Most Entrepreneurs Start With Limited Funds, No Business Plan

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Small-business owners get their start with an average of just $10,000 in initial capital, according to the latest Wells Fargo/Gallup Small Business Index.

Close to three-quarter of businesses (73 percent) were primarily funded by the owner's personal savings, while 37 percent were funded in part by loans and lines of credit.

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"The survey results provide us with real insight into what it takes to start and run a small business, and what many small-business owners wish they had at the onset — more capital and more financial management education," Rebecca Macieira-Kaufmann, executive vice president and head of the Wells Fargo's small-business unit, said in a statement.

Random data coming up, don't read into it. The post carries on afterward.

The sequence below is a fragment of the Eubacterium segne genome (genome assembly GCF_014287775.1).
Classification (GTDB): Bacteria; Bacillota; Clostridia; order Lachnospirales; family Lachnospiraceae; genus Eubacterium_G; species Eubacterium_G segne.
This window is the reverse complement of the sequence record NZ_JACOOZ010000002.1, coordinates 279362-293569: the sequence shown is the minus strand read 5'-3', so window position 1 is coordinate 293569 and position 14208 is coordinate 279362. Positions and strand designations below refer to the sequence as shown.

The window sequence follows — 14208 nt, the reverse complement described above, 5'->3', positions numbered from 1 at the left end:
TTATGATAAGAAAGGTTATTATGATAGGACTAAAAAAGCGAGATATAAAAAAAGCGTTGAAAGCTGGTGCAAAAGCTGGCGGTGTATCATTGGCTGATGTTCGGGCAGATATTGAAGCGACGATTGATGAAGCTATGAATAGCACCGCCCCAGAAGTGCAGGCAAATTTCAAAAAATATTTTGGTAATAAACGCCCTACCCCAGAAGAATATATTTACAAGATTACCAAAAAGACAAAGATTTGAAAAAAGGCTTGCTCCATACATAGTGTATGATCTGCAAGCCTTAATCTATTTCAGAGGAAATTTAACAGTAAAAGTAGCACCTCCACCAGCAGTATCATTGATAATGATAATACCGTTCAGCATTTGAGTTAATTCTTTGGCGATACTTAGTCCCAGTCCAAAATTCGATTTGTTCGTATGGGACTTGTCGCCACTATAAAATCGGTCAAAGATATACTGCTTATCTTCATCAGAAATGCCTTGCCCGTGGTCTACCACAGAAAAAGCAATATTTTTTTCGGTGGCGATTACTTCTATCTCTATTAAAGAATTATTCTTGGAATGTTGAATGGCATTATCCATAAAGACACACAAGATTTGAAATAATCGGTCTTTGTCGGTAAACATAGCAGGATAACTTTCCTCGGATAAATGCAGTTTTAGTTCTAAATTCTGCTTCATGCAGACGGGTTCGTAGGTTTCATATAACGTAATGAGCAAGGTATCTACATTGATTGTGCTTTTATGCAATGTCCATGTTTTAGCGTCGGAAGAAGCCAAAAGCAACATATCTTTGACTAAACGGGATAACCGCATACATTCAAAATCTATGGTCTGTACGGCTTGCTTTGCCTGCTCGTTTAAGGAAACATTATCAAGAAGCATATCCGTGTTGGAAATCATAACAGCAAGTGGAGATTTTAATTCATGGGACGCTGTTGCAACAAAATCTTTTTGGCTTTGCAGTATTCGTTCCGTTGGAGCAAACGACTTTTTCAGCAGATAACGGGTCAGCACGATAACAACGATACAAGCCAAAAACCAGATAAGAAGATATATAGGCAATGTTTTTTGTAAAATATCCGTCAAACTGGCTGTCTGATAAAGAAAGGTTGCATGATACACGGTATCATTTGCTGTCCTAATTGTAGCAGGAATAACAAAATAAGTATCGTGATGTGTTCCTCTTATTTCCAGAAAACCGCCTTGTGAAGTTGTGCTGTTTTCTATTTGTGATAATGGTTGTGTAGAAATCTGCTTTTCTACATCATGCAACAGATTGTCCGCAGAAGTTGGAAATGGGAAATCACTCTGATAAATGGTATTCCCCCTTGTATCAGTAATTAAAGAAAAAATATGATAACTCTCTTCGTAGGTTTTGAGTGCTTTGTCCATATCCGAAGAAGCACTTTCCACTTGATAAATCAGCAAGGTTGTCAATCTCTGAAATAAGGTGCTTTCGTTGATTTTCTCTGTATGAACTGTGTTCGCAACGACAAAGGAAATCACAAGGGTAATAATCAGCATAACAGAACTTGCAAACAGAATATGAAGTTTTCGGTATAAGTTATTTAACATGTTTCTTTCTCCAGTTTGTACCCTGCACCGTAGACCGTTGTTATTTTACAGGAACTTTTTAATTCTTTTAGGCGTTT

While more than half of the approximately 600 business owners surveyed said it would have been easier to start their companies had more money been available, start-up financing was not the only challenge they identified.

Forty-nine percent of respondents said advice from other business owners also would have made their start-up days easier, while 39 percent said a better understanding of financial management would have helped.

Only 31 percent of small business owners surveyed started with business plans.

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